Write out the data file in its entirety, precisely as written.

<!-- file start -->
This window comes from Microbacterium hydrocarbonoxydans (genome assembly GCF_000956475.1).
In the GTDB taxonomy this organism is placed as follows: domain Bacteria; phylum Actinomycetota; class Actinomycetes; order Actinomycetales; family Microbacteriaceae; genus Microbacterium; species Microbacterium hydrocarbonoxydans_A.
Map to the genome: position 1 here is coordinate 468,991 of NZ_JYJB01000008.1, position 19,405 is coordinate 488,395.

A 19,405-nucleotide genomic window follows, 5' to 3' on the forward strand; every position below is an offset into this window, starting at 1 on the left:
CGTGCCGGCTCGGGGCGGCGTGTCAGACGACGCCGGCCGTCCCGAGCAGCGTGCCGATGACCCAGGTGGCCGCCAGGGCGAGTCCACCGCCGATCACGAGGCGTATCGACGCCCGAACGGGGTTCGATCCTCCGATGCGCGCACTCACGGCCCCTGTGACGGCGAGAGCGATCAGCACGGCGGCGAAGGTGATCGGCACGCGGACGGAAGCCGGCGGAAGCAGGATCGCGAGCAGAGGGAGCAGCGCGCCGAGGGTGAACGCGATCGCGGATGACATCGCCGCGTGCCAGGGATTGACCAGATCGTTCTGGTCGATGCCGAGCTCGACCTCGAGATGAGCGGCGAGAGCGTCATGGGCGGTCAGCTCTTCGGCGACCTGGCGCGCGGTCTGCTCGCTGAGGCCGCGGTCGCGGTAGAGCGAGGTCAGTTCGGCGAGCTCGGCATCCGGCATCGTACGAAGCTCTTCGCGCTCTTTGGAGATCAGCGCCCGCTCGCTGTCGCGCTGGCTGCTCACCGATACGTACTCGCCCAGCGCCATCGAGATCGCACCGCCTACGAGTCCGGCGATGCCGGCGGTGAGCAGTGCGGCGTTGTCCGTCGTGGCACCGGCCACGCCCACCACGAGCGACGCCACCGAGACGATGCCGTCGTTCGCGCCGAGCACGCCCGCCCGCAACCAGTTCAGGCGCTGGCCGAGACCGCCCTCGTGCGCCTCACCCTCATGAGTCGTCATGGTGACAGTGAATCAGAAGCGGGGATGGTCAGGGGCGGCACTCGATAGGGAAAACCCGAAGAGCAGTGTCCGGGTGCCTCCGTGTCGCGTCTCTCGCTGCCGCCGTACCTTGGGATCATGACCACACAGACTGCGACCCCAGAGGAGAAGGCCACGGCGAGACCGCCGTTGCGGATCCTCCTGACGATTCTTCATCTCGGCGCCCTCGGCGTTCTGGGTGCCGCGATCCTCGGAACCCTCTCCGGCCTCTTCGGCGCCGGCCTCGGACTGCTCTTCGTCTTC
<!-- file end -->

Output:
This window comes from Microbacterium hydrocarbonoxydans (genome assembly GCF_000956475.1).
In the GTDB taxonomy this organism is placed as follows: domain Bacteria; phylum Actinomycetota; class Actinomycetes; order Actinomycetales; family Microbacteriaceae; genus Microbacterium; species Microbacterium hydrocarbonoxydans_A.
Map to the genome: position 1 here is coordinate 468,991 of NZ_JYJB01000008.1, position 19,405 is coordinate 488,395.

A 19,405-nucleotide genomic window follows, 5' to 3' on the forward strand; every position below is an offset into this window, starting at 1 on the left:
CGTGCCGGCTCGGGGCGGCGTGTCAGACGACGCCGGCCGTCCCGAGCAGCGTGCCGATGACCCAGGTGGCCGCCAGGGCGAGTCCACCGCCGATCACGAGGCGTATCGACGCCCGAACGGGGTTCGATCCTCCGATGCGCGCACTCACGGCCCCTGTGACGGCGAGAGCGATCAGCACGGCGGCGAAGGTGATCGGCACGCGGACGGAAGCCGGCGGAAGCAGGATCGCGAGCAGAGGGAGCAGCGCGCCGAGGGTGAACGCGATCGCGGATGACATCGCCGCGTGCCAGGGATTGACCAGATCGTTCTGGTCGATGCCGAGCTCGACCTCGAGATGAGCGGCGAGAGCGTCATGGGCGGTCAGCTCTTCGGCGACCTGGCGCGCGGTCTGCTCGCTGAGGCCGCGGTCGCGGTAGAGCGAGGTCAGTTCGGCGAGCTCGGCATCCGGCATCGTACGAAGCTCTTCGCGCTCTTTGGAGATCAGCGCCCGCTCGCTGTCGCGCTGGCTGCTCACCGATACGTACTCGCCCAGCGCCATCGAGATCGCACCGCCTACGAGTCCGGCGATGCCGGCGGTGAGCAGTGCGGCGTTGTCCGTCGTGGCACCGGCCACGCCCACCACGAGCGACGCCACCGAGACGATGCCGTCGTTCGCGCCGAGCACGCCCGCCCGCAACCAGTTCAGGCGCTGGCCGAGACCGCCCTCGTGCGCCTCACCCTCATGAGTCGTCATGGTGACAGTGAATCAGAAGCGGGGATGGTCAGGGGCGGCACTCGATAGGGAAAACCCGAAGAGCAGTGTCCGGGTGCCTCCGTGTCGCGTCTCTCGCTGCCGCCGTACCTTGGGATCATGACCACACAGACTGCGACCCCAGAGGAGAAGGCCACGGCGAGACCGCCGTTGCGGATCCTCCTGACGATTCTTCATCTCGGCGCCCTCGGCGTTCTGGGTGCCGCGATCCTCGGAACCCTCTCCGGCCTCTTCGGCGCCGGCCTCGGACTGCTCTTCGTCTTC